The Fiberglas Kaiser Darren 161 is a one-year wonder. They only built the car in 1954. Manufactured by a company owned by the industrial giant Henry J.

Kaiser, the automobile came to life thanks to American designer Howard "Dutch" Darrin. This two door roadster actually had two sliding pocket doors.

The first of their kind, the doors mounted on rollers and tracks that slid into pockets built into the front fenders. The 161 in the model name stood for the cubic inch displacement of the standard straight six-cylinder engine. Unfortunately, the motor only pumped out about 90 hp which led to less than stellar performance.

With stiff competition from similarly styled European automobiles like the Austin Healey 3000 Mk III, selling units became an uphill battle. Therefore, they only produced 435 total Kaiser Darrins. Kaiser continued to build cars, but pulled out of the American market. Howard Darren purchased the remaining stock which he then sold out of his Hollywood California showroom.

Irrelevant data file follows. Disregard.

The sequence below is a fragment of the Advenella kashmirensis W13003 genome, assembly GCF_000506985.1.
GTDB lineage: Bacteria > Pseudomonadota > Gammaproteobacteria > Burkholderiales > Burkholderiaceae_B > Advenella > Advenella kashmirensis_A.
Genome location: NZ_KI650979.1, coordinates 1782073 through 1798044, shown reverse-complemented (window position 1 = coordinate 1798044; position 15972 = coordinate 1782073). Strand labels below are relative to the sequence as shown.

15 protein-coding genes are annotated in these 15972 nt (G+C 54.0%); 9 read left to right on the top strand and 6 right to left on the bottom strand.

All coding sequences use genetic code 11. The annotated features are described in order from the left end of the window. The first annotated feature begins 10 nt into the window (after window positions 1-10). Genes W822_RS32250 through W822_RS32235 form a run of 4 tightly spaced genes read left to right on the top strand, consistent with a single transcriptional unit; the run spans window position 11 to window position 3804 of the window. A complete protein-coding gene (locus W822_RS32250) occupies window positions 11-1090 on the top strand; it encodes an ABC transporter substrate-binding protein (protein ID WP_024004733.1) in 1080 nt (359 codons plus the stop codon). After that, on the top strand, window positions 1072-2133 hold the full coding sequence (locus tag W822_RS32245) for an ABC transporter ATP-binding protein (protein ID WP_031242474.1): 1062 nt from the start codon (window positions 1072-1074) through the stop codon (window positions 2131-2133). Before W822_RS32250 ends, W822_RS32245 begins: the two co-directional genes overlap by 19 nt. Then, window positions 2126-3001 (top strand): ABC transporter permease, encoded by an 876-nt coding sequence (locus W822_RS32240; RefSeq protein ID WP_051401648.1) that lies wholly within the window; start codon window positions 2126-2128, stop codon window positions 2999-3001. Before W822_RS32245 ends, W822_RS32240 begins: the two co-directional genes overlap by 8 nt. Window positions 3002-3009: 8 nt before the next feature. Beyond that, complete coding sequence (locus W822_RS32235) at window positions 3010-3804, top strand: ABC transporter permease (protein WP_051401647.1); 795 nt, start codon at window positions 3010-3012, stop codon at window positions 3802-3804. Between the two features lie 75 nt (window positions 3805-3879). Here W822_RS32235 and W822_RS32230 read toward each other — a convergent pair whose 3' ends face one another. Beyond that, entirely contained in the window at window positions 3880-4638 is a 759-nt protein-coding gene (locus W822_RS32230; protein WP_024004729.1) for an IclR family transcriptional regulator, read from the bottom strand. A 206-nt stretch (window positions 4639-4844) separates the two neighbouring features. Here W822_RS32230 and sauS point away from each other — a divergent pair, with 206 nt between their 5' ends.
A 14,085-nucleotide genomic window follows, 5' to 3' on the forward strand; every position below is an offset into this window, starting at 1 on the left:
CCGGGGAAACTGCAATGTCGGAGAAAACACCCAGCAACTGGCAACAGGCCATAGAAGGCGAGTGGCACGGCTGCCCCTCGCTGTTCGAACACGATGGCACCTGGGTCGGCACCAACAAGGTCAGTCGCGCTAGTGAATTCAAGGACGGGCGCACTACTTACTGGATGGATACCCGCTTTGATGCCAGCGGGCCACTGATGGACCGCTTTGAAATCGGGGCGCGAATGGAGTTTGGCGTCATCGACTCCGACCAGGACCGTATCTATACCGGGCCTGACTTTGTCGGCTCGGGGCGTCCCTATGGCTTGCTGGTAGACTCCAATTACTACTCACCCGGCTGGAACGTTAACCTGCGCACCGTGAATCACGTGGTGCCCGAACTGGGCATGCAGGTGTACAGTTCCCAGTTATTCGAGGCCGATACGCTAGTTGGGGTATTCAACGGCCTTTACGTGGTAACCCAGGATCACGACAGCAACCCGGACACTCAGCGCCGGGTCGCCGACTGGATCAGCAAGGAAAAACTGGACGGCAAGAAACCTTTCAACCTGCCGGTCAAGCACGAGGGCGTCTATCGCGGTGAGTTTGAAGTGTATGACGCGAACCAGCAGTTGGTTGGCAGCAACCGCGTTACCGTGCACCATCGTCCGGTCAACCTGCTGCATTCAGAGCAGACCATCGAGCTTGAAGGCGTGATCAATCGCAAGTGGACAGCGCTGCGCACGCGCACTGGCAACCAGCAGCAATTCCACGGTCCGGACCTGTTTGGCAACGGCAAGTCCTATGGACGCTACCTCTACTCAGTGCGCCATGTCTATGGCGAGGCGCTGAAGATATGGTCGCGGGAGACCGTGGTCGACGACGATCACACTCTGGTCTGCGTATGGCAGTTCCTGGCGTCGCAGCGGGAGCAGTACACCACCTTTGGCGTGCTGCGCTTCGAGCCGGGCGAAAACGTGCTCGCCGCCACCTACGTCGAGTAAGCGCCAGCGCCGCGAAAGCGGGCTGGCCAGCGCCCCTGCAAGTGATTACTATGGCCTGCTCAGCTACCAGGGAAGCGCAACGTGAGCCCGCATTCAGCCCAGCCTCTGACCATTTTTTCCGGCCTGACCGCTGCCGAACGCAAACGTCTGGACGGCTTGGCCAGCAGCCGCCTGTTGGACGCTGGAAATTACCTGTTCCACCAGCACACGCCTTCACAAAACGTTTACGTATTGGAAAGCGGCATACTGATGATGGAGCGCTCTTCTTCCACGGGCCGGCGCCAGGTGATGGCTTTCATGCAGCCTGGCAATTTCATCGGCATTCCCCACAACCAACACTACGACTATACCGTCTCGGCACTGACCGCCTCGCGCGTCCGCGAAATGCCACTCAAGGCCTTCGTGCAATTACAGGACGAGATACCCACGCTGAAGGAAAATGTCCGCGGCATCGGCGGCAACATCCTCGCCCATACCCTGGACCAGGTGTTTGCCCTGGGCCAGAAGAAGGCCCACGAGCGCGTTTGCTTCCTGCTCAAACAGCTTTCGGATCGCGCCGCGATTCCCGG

However, he made some improvements like installing a McCulloch supercharger on the six-cylinder engines. This dramatically boosted performance. In fact, it gave the Kaiser Darrin Roadster a top speed of over 145 mph and knocked five full seconds off the 0 to 60 times.

The most valuable of these retail roadsters are the ones Dutch Darrin himself re-engineered to carry a Cadillac Eldorado V-8 engine. It's believed that only six of these Cadillac hybrids are in existence today. One of these rare cars recently sold at the Amelia Island RM auction event for $159,000.

A New Lease on Life for Forgotten Fiberglass

For the first time in 2007 the Amelia Island Concours d’Elegance made room for these epic examples of automotive history. Since then the class for fiberglass sports cars continues to grow in number and in popularity.

In 2015 the field of cars displayed at the Amelia Island fairgrounds included vehicles that had not been seen in more than 50 years. If these fabulous cars interest you make plans to attend a future Amelia Island Concours d’Elegance event.